Mobilise core competencies and resources such as money, products, skills, premises and people to help support or strengthen local communities by: • Supporting enterprise development, education, training, youth development, environmental, and health and nutrition projects in local communities • Building managerial, technical, financial and governance capacity of local community leaders, social entrepreneurs , technical specialists and their organisations

CORE BUSINESS ACTIVITIES
The research and development, sourcing, manufacture, marketing, distribution, pricing, enduse, and disposal of many products and services can contribute to international goals in a number of ways. At a minimium these activities should be carried out in a way that complies with the law, manages risks, and minimizes negative social and environmental impacts, while remaining profitable. They can also create positive value for host communities and countries by:
WORKPLACE

• Producing safe and affordable products and services • Generating income and investment • Creating jobs • Developing human resources • Building local businesses
K* OR EW AM

MA

RKET PLACE
CHAINS

SUPP LY

POLICY DIALOGUE AND ADVOCACY ACTIVITIES
Take individual and/or collective action to influence the enabling environment, build public capacity, promote good governance and support more systemic change at the local, national or global level: • Supporting effective implementation of international norms relating to human rights, labour rights, bribery and corruption, and the environment • Sharing business skills, know-how, technology and resources with government to help improve public capacity and service delivery in key economic, education and health areas • Helping government to attract and retain foreign investment and to access foreign markets • Advocating for fair trade and effective aid • Engaging in multi-stakeholder dialogues around complex public problems such as corruption, healthcare, education, security, climate change etc.

Sources: Nelson, J. Building Partnerships. United Nations and International Business Leaders Forum, 2002 and Nelson, J. Business as Partners in Development. International Business Leaders Forum, UNDP and World Bank, 1996.

C LO

AL ,N

AT IO

COMMUNITY

NA L

• Spreading responsible international business standards and practices • Supporting technology development and transfer • Establishing physical and institutional infrastructure

& IN

NG TERNA TIONAL ENABLI

FR

* Enabling framework = regulations, legislation, fiscal incentives, voluntary guidelines and codes of conduct, public opinion, institutional structures, financing mechanisms, research, training and capacity-building, media etc.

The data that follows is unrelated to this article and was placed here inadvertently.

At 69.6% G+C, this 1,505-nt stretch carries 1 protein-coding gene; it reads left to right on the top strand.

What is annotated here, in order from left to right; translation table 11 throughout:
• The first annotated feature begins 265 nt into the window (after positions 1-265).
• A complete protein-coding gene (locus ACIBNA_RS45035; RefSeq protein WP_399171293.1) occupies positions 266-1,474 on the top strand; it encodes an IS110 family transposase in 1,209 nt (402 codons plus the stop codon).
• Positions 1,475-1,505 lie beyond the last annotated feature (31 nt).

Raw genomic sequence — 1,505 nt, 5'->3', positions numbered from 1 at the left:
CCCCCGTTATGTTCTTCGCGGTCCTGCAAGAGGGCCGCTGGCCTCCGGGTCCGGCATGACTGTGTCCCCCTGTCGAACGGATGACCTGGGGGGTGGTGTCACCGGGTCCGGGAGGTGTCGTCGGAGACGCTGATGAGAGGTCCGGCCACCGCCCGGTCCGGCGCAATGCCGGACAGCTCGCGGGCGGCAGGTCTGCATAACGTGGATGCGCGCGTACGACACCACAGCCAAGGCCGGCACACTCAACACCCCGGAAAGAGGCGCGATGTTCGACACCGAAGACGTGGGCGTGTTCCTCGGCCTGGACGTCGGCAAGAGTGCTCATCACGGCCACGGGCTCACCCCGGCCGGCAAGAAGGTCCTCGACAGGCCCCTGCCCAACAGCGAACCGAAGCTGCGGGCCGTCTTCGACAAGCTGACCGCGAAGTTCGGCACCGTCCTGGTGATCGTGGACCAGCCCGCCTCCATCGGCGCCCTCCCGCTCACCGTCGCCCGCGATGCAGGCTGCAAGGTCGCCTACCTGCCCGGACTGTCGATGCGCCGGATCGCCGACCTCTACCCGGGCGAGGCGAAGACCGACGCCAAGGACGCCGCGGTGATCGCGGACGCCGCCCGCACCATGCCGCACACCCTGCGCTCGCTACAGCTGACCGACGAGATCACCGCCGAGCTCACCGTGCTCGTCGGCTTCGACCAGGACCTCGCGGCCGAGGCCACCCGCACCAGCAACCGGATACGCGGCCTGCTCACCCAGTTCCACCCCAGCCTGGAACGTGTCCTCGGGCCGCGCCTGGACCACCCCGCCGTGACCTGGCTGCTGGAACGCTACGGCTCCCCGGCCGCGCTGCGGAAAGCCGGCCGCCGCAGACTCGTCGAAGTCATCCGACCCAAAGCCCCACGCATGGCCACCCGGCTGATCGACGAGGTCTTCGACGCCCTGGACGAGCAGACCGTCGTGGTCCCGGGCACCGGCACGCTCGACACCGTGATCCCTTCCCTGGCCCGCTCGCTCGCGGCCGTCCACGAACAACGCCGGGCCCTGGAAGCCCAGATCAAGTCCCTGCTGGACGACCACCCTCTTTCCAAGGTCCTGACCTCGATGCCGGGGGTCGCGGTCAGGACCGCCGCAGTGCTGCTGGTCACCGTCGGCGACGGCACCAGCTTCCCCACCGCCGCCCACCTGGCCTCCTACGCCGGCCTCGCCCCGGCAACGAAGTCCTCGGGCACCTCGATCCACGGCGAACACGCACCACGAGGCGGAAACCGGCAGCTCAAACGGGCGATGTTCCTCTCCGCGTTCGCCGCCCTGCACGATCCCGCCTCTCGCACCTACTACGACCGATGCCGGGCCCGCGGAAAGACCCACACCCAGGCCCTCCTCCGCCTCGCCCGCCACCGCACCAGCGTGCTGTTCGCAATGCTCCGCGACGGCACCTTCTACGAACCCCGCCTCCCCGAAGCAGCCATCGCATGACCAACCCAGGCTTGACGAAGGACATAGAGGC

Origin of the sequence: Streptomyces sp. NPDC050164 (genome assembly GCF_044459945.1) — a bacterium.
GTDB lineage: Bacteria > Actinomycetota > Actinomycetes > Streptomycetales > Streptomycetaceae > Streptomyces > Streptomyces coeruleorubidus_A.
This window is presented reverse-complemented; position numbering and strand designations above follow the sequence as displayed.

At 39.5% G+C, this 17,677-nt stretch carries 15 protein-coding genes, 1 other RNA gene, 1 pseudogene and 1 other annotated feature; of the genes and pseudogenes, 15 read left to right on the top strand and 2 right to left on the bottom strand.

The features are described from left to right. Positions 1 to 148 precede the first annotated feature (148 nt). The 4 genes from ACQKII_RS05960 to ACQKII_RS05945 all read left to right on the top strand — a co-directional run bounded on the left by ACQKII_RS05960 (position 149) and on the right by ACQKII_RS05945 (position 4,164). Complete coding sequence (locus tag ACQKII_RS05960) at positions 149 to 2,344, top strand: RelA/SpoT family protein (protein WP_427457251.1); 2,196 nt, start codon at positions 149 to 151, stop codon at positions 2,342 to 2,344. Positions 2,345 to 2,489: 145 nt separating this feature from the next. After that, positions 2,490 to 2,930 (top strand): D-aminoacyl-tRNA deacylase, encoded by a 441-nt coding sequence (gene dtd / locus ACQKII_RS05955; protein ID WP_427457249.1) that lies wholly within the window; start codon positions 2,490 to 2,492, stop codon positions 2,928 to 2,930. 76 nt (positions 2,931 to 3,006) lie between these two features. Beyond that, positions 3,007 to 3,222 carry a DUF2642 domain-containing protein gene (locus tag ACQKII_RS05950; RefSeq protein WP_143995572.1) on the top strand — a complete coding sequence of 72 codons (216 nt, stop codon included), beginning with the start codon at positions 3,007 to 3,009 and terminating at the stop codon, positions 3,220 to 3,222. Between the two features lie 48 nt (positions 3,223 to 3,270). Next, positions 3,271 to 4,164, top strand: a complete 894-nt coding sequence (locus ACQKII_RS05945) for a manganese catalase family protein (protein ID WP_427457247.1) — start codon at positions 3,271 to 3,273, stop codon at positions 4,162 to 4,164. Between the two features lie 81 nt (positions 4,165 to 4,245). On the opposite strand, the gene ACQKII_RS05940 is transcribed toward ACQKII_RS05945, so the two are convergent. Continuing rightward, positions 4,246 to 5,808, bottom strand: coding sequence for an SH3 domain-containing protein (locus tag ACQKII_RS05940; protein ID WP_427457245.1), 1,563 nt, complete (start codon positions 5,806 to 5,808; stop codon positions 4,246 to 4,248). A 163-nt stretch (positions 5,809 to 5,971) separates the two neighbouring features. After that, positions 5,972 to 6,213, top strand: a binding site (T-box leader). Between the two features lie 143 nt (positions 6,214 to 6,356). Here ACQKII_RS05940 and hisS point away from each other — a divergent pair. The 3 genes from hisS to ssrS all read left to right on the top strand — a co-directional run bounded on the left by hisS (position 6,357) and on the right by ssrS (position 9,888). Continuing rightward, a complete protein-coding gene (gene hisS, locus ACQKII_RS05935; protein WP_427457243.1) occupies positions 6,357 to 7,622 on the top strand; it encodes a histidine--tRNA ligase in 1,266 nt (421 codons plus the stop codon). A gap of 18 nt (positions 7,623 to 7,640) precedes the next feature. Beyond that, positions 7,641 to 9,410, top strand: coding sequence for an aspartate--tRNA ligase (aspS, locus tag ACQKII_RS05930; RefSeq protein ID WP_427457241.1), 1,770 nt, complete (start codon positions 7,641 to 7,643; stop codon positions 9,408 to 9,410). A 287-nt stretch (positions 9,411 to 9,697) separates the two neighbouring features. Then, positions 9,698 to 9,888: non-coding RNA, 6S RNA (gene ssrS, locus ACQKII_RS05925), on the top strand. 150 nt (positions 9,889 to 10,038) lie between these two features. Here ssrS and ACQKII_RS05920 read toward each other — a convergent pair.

One of the most interesting developments in recent years has been the emergence of what can be described as ‘hybrid approaches’. These are essentially business models, practices or partnerships that combine the company’s core competencies and commercial acumen, with social investment, philanthropy and/or public finance7. Such approaches are being used to support projects that may not currently meet commercial hurdle rates, but have the potential of becoming commercially viable over the longer term, while explicitly addressing a development or social need. Linked to these ‘hybrid approaches’, the term ‘blended value investing’ has been coined to describe private investment strategies and instruments that explicitly include social and/or environmental factors into investment decisions8. In their 2005 report, Private Investment for Social Goals: Building the blended value capital market, the World Economic Forum, International Finance Corporation and Rockefeller Foundation, comment, “Financial returns in blended value investments may be at risk-adjusted market rates or below market rates. These types if investments inhabit a space between philanthropy, where no financial return is expected and pure financial investments, where social considerations are not a factor and financial profit is maximized.”9 It is important to emphasize that in each of the three spheres of corporate impact and influence, a company’s contribution to poverty alleviation may be negative or positive, depending on how the company actually carries out its activities and who it engages with. The following section outlines six key strategies that most companies can employ to minimize the negative and leverage the positive impacts of their activities, in order to strengthen their overall impact on development, while also protecting market value or creating new value for the company and its owners.